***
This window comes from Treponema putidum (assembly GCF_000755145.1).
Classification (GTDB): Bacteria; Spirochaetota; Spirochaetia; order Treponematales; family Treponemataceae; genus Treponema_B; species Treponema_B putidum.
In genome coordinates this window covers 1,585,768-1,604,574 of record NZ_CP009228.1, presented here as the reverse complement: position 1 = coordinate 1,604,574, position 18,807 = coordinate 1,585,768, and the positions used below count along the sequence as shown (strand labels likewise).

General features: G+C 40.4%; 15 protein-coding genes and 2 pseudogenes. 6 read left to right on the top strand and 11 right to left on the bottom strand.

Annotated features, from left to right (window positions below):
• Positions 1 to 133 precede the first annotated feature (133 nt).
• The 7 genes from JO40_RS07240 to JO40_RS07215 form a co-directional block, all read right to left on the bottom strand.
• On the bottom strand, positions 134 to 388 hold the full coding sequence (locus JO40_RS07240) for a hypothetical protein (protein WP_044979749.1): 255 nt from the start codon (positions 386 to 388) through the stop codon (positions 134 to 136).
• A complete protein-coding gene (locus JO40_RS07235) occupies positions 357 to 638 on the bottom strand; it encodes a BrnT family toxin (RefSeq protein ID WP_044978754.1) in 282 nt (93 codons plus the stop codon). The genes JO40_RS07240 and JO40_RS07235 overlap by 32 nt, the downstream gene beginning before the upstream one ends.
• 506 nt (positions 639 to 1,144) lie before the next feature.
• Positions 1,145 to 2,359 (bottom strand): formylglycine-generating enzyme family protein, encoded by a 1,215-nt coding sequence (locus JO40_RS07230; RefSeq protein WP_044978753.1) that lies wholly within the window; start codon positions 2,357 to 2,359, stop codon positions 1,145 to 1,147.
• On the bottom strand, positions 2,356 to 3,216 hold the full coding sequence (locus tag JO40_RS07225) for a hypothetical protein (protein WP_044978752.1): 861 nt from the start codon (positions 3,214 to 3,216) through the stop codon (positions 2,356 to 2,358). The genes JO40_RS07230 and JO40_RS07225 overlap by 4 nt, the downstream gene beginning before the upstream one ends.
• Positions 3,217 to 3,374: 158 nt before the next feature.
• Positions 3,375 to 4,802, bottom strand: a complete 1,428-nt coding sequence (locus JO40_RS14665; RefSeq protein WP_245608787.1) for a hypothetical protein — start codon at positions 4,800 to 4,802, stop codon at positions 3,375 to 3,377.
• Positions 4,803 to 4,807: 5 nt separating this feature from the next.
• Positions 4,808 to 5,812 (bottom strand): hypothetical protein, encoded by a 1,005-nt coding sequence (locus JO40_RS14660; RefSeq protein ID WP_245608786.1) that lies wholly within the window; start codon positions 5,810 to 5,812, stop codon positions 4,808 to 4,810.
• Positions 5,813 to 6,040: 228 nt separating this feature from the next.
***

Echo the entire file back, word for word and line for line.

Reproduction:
This window comes from Treponema putidum (assembly GCF_000755145.1).
Classification (GTDB): Bacteria; Spirochaetota; Spirochaetia; order Treponematales; family Treponemataceae; genus Treponema_B; species Treponema_B putidum.
In genome coordinates this window covers 1,585,768-1,604,574 of record NZ_CP009228.1, presented here as the reverse complement: position 1 = coordinate 1,604,574, position 18,807 = coordinate 1,585,768, and the positions used below count along the sequence as shown (strand labels likewise).

General features: G+C 40.4%; 15 protein-coding genes and 2 pseudogenes. 6 read left to right on the top strand and 11 right to left on the bottom strand.

Annotated features, from left to right (window positions below):
• Positions 1 to 133 precede the first annotated feature (133 nt).
• The 7 genes from JO40_RS07240 to JO40_RS07215 form a co-directional block, all read right to left on the bottom strand.
• On the bottom strand, positions 134 to 388 hold the full coding sequence (locus JO40_RS07240) for a hypothetical protein (protein WP_044979749.1): 255 nt from the start codon (positions 386 to 388) through the stop codon (positions 134 to 136).
• A complete protein-coding gene (locus JO40_RS07235) occupies positions 357 to 638 on the bottom strand; it encodes a BrnT family toxin (RefSeq protein ID WP_044978754.1) in 282 nt (93 codons plus the stop codon). The genes JO40_RS07240 and JO40_RS07235 overlap by 32 nt, the downstream gene beginning before the upstream one ends.
• 506 nt (positions 639 to 1,144) lie before the next feature.
• Positions 1,145 to 2,359 (bottom strand): formylglycine-generating enzyme family protein, encoded by a 1,215-nt coding sequence (locus JO40_RS07230; RefSeq protein WP_044978753.1) that lies wholly within the window; start codon positions 2,357 to 2,359, stop codon positions 1,145 to 1,147.
• On the bottom strand, positions 2,356 to 3,216 hold the full coding sequence (locus tag JO40_RS07225) for a hypothetical protein (protein WP_044978752.1): 861 nt from the start codon (positions 3,214 to 3,216) through the stop codon (positions 2,356 to 2,358). The genes JO40_RS07230 and JO40_RS07225 overlap by 4 nt, the downstream gene beginning before the upstream one ends.
• Positions 3,217 to 3,374: 158 nt before the next feature.
• Positions 3,375 to 4,802, bottom strand: a complete 1,428-nt coding sequence (locus JO40_RS14665; RefSeq protein WP_245608787.1) for a hypothetical protein — start codon at positions 4,800 to 4,802, stop codon at positions 3,375 to 3,377.
• Positions 4,803 to 4,807: 5 nt separating this feature from the next.
• Positions 4,808 to 5,812 (bottom strand): hypothetical protein, encoded by a 1,005-nt coding sequence (locus JO40_RS14660; RefSeq protein ID WP_245608786.1) that lies wholly within the window; start codon positions 5,810 to 5,812, stop codon positions 4,808 to 4,810.
• Positions 5,813 to 6,040: 228 nt separating this feature from the next.